Most of these books have been essentially worthless, just reading and cover-admiring copies. One, though, kind of fits with today's discussion of Doug's damage issue. At a flea market several years ago I bought a copy of Fantastic Four 48, the Surfer / Galactus intro! The price was a whopping 3 dollars. Of course, the cover was practically detached, creased, and shredded, and someone had drawn hair on the Watcher with a green marker. Not a comic with much eye appeal. Some months later, I found a cover to this issue on ebay, no interior- just the cover. Still many flaws, tears, etc., but no green marker hair. I won the auction (for 11 dollars- not sure if that was a deal or not...) and put that cover on my misbegotten copy. Still less than G as a grade, but I can look at it without cringing...

Doug said...

Great stories so far, friends -- keep 'em coming! Spidey's eyes and the Watcher with hair... Hahaha!

David, I'll say one thing about a decent scanner -- it shows blemishes that in varying light angles just aren't noticeable by the naked eye. Any books that have any degree of value are scanned for eBay. I'll do photos for large lots of recent books or for books that might be "reader's grade". But for any book that might fetch say, $10-15, I'll provide scans of both covers. When it was Silver Age books, I also laid the book open and scanned the inside front cover and splash page so the prospective bidder could see the bindery.

Doug

Martinex1 said...

I am so glad there is honestly amongst most collectors; I find most people very conscientious about pointing out flaws and defects. Buying comics with missing unexpected Value Stamps etc is such a downer. I once bought a copy of Avengers 45 with the Super Adaptoid, a favorite of mine from childhood that I was replacing, and I bought a mid grade copy. I opened up the plastic and boarded sleeve, and the entire back cover was missing. No mention of it in the posting. Rough. But that example is extremely rare for me. I do buy a lot of reader copies because overall it is just for my enjoyment or to fill holes in the collection. On another positive note, I once bought on ebay a copy of the Iron Man/Submariner one shot. The seller sent me the book as described PLUS a very worn readers copy. That was unexpected and great.

I always wanted to own one of those rarities with a printing error and double cover. I saw one once, and I just think that is kind of cool.

I don't know if any of you buy any CGC packed issues; I normally want to read the book, but on a couple of very nostalgic and important issues (to me), I have bought CGC issues for display.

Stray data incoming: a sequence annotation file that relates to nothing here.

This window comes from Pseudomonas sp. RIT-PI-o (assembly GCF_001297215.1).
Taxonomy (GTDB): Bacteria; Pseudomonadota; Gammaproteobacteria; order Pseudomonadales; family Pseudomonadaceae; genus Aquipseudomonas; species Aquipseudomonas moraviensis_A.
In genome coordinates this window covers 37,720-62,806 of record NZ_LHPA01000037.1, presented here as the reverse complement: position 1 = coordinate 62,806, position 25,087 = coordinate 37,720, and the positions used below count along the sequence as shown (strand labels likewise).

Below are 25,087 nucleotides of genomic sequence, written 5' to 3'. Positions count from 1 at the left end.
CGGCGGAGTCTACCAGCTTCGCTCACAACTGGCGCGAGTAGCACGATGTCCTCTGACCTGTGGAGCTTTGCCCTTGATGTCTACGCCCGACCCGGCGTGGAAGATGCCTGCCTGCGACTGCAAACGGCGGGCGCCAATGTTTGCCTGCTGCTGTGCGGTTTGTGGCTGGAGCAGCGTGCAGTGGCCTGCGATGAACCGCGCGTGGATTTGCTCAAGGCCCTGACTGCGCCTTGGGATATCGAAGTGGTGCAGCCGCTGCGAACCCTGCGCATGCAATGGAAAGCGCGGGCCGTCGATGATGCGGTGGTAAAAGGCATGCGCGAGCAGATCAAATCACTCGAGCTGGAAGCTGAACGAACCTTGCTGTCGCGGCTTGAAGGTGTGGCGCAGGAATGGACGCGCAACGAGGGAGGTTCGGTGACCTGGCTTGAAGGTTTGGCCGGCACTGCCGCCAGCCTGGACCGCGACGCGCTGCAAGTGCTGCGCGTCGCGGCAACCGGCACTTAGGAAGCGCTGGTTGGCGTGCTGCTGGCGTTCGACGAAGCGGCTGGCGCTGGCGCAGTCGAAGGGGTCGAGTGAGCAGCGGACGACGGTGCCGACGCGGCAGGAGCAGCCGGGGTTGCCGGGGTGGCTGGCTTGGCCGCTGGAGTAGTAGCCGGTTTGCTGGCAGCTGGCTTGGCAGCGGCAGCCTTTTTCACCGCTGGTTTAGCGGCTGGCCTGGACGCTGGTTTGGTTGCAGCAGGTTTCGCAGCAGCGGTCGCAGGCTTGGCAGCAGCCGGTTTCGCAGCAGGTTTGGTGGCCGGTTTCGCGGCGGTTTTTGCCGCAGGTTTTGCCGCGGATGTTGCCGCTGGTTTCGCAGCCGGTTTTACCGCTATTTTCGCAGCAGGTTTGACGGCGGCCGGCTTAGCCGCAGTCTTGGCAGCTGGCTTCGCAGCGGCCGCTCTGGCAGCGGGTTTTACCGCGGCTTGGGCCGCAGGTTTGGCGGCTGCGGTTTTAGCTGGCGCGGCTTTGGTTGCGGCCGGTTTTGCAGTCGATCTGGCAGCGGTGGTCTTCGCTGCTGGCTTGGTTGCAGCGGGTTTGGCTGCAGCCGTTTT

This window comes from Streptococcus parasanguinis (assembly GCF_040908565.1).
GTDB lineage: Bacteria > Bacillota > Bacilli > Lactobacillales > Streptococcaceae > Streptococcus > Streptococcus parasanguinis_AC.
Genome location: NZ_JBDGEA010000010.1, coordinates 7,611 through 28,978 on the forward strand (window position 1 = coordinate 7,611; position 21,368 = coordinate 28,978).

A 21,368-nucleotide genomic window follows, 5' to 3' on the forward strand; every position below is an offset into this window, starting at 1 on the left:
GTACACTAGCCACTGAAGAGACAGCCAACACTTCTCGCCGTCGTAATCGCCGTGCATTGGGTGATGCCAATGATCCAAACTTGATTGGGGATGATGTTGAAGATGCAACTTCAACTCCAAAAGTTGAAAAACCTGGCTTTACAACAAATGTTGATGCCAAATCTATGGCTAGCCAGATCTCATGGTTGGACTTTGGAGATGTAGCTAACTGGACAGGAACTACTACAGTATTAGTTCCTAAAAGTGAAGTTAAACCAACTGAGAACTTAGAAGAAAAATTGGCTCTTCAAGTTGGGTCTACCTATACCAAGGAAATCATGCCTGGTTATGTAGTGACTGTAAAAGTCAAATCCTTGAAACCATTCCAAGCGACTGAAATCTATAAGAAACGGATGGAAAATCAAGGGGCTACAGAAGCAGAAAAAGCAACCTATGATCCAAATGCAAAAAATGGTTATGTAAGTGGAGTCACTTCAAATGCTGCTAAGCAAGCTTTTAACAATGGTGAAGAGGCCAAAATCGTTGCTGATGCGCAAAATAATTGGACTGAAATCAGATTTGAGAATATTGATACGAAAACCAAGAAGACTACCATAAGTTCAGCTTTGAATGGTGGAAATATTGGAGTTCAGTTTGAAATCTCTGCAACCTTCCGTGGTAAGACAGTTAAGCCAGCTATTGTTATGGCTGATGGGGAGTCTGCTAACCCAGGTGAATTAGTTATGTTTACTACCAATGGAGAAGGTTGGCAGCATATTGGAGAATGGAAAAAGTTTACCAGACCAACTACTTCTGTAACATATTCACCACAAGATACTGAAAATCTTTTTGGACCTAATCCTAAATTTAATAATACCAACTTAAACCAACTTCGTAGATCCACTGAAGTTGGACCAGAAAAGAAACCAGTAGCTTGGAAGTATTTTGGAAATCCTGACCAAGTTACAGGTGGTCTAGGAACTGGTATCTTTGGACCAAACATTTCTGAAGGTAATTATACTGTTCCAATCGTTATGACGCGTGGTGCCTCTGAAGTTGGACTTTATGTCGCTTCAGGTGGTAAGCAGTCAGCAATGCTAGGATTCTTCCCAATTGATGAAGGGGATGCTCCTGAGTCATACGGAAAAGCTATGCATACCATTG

david_b said...

Doug, totally agreed on those scanners. Nooooo mercy shown. :)

I'm on the verge of grabbing a few of those DC Flash issues around ish 217 and on, for the GL backup stories. I know there's a DC Showcase available, but I believe they're all b&w reprints. Need my stories in color.

Humanbelly said...

If you can get past the horrific devaluation that it caused, there's something almost endearing about the particular personal choice that someone 'way back when made with that book, Redartz. To some (probably) kid's eye, the one thing that was going to improve the look on that cover was to cover up Uatu's embarrassingly shiny pate with hair. And being (probably) a kid making the choice, what better way to indicate an exotic alien than making the hair green?

My copies of Avengers #2 & #3 look like they came over on a tramp steamer or something-- might be pushing it to call the covers Fair, in fact. #2 looks like it had coffee sloshed on the lower center, and then was left in a warm oven to dry out. (This is why I was able to pick them up for a song about 25 years ago.)

My childhood pal Bryan went through a brief period where he was writing his name in the top margin of the splash pages of some of his comics, which I later acquired from him. These have largely already been read to death (some with scotch-tape assembled covers still), and the personal value in seeing his still-a-kid cursive scrawl on them farfarfar outweighs any negligible further lessening of their collectible "worth".